Students Dissatisfied with Colleges’ Treatment of Sexual Assault

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Most college students do not approve of their school’s work dealing with sexual assault problems on campus, a new survey found.

Volunteer group Students Active For Ending Rape (SAFER) conducted a nationwide survey, interviewing 528 students in 46 states plus the District of Columbia. They asked students to rate their colleges’ policies on sexual assault and harassment, and found that less than 10 percent of students gave their school an A. Forty percent of students gave their school a B, but about half of the students rated their schools’ policies at a C or lower, the Huffington Post reported.

More than a quarter of students did not know if a sexual violence policy existed on their campus, according to the survey: “…while some schools are ahead of the curve and are effectively addressing campus sexual violence, many colleges and universities continue to lag behind, failing to adequately address the issue and often ignoring students' needs," said Emily Greytak, SAFER’s primary researcher for this survey.

“While statistics like this are disappointing, it doesn’t really surprise me that many schools don’t have adequate sexual assault prevention policies or programs, especially after attending a school that got a lot of media attention for sexual assault scandals,” said Gabby Kashtelian, a senior at Boston University studying philosophy and journalism.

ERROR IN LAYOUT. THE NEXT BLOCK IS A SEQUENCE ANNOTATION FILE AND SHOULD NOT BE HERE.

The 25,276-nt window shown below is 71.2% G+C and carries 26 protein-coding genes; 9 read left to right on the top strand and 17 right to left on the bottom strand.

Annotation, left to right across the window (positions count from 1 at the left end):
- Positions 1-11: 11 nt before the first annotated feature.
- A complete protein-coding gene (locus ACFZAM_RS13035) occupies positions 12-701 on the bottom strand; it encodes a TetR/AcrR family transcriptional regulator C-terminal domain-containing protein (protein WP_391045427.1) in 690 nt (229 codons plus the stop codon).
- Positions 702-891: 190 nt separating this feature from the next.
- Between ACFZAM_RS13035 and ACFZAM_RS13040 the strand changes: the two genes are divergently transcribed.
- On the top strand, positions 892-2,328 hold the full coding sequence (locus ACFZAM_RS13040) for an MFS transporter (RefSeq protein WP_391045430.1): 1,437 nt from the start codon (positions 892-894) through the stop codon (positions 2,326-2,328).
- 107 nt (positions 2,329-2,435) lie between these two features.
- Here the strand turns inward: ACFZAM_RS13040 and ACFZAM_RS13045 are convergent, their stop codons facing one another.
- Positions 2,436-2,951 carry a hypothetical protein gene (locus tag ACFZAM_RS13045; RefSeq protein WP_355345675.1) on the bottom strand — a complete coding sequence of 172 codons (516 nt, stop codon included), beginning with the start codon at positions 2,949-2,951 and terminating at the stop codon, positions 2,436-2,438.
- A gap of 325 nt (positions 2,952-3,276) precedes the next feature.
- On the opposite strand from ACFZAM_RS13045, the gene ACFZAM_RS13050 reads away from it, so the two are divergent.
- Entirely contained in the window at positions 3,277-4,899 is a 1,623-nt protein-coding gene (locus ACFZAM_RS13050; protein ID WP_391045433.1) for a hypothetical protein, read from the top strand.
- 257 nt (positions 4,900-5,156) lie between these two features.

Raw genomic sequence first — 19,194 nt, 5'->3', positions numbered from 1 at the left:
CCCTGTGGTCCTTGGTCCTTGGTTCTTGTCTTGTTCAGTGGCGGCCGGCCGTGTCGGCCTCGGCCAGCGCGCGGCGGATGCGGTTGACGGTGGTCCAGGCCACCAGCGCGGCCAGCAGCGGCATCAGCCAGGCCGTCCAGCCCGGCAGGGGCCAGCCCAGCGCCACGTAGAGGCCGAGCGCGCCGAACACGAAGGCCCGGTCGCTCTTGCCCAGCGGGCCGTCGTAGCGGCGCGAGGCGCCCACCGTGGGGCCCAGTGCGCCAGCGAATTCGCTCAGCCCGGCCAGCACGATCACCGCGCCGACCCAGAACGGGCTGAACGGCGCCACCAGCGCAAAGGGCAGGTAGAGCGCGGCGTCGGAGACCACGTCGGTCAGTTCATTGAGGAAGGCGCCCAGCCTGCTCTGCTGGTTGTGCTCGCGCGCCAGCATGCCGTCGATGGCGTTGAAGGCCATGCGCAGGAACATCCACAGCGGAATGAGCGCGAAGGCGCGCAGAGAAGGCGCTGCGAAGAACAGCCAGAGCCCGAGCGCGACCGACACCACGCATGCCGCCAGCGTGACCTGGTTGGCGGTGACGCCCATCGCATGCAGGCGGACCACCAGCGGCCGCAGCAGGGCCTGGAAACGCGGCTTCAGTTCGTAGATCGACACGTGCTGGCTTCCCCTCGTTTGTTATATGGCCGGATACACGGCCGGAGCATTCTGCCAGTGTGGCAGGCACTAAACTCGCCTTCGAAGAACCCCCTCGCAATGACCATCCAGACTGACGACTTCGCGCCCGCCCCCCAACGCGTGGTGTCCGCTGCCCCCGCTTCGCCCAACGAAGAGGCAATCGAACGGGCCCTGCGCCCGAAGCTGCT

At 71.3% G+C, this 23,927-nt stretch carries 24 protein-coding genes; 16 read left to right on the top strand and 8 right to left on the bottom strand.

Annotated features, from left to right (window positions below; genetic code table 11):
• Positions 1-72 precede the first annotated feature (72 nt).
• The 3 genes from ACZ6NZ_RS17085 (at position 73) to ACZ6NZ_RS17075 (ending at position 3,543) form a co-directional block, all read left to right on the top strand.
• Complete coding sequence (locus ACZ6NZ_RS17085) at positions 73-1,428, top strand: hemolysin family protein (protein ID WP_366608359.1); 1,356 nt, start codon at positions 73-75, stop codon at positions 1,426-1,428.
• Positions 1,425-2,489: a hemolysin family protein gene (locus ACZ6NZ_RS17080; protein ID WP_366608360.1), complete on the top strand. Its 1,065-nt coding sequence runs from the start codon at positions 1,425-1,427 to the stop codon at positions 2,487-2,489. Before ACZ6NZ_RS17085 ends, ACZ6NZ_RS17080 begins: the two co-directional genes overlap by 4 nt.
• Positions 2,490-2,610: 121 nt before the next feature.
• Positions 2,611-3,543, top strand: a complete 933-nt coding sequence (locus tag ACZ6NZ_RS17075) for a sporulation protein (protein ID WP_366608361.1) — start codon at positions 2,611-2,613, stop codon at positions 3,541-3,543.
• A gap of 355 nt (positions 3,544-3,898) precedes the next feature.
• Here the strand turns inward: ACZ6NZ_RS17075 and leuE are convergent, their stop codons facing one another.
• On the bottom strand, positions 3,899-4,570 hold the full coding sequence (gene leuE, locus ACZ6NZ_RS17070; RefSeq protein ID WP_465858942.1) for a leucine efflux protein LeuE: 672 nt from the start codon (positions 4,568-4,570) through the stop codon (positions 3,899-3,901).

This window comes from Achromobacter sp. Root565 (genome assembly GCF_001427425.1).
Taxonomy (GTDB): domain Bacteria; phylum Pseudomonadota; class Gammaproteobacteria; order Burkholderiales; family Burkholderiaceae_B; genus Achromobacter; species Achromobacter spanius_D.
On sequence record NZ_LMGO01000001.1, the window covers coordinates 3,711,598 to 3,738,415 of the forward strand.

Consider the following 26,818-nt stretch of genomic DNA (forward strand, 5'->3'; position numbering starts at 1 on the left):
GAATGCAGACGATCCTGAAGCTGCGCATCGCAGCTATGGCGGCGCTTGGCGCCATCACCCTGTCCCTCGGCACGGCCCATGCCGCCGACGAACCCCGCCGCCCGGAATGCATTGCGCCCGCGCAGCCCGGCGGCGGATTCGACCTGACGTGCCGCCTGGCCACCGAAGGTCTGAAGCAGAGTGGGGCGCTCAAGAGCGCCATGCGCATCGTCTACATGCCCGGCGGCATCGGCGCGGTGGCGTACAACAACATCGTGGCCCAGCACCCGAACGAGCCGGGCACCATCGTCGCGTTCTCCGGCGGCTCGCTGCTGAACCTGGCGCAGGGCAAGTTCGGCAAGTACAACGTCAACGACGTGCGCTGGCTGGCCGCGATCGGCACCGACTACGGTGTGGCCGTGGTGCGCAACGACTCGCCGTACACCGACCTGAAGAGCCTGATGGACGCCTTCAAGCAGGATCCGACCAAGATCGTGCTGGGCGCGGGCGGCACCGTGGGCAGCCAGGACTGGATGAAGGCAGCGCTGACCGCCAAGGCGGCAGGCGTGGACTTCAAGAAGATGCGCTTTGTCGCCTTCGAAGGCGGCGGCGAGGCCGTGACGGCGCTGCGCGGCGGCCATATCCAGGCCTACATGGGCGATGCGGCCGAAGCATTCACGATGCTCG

During April, Sexual Assault Awareness Month, there were 34 media reports of sexual assault on college campuses, the Huffington Post reports. The real number is probably higher, since less than five percent of rape attacks get reported to law enforcement.

“Even when my school was in the news for sexual assault issues, and even when the school administration was sending out emails about evaluating policies and putting in new programs, I feel like many students didn’t really know what was going on,” Kashtelian said.

A few months ago, President Obama signed the Campus SaVE Act into law. It requires colleges and universities to have sexual assault prevention policies, and to also quickly address any issues and reports of assault on campus.

“I think college’s need to do a better job about making campuses more open to discussion and organization around these issues. But at the same time, it’s also on the students to seek out this information and learn about how to make their school’s policies better,” Kashtelian said.

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Sophomore > Journalism/Environmental Analysis > Boston University

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